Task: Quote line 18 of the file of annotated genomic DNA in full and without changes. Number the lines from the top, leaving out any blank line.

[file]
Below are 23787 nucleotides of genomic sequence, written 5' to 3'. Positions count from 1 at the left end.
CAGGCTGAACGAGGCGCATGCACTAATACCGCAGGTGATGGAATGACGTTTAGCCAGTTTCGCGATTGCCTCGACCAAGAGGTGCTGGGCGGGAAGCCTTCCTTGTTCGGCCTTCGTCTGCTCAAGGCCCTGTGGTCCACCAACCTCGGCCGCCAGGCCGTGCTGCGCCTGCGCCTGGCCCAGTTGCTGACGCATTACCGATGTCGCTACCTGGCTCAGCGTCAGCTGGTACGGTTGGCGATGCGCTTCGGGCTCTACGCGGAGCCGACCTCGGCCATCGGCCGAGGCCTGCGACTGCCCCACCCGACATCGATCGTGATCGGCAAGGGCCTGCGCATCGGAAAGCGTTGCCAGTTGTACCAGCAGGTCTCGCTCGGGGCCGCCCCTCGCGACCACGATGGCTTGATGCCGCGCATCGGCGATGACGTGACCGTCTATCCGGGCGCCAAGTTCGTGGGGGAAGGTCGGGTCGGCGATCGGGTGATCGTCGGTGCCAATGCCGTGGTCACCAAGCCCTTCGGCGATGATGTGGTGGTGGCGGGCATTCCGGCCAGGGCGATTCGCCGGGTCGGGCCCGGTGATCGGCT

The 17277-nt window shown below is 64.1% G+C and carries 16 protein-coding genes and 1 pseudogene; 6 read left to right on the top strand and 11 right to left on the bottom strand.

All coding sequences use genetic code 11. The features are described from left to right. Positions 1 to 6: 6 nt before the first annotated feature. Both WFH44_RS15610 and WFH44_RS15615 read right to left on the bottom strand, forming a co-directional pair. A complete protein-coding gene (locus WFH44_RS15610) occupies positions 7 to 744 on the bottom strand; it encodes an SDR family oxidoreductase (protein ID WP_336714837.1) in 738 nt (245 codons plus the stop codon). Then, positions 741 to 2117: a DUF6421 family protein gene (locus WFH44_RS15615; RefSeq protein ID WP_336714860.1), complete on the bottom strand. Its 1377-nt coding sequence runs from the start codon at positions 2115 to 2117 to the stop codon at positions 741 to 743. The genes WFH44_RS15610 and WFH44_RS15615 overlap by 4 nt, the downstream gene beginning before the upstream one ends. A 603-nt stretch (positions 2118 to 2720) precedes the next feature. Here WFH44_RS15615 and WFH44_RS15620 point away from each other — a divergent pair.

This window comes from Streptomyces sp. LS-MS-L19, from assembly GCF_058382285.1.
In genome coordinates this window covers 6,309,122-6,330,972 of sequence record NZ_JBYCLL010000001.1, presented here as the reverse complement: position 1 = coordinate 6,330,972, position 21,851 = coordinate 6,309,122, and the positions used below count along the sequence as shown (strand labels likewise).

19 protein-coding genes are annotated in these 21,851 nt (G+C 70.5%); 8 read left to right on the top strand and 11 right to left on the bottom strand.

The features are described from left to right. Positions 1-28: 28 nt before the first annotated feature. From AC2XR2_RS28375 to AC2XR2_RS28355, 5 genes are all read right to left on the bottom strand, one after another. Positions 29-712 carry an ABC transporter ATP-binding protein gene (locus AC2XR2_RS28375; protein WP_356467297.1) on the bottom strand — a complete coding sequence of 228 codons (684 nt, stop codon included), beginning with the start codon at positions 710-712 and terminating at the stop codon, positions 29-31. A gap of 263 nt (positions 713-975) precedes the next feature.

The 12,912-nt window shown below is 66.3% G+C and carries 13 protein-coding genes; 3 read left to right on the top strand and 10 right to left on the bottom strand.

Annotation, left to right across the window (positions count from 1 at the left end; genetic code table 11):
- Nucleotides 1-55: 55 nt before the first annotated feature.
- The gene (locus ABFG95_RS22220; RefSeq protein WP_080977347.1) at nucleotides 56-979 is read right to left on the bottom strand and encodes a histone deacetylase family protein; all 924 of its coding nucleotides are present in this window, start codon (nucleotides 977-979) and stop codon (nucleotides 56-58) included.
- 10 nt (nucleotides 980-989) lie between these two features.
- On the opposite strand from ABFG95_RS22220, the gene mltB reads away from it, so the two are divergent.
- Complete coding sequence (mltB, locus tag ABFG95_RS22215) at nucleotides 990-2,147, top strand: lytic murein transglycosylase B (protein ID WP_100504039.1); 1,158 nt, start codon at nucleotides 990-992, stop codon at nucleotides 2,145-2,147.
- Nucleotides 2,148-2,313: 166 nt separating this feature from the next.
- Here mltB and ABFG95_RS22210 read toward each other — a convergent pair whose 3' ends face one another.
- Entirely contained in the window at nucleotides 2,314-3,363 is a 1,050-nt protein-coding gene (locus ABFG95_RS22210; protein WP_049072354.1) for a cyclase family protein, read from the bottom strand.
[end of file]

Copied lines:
- Entirely contained in the window at nucleotides 2,314-3,363 is a 1,050-nt protein-coding gene (locus ABFG95_RS22210; protein WP_049072354.1) for a cyclase family protein, read from the bottom strand.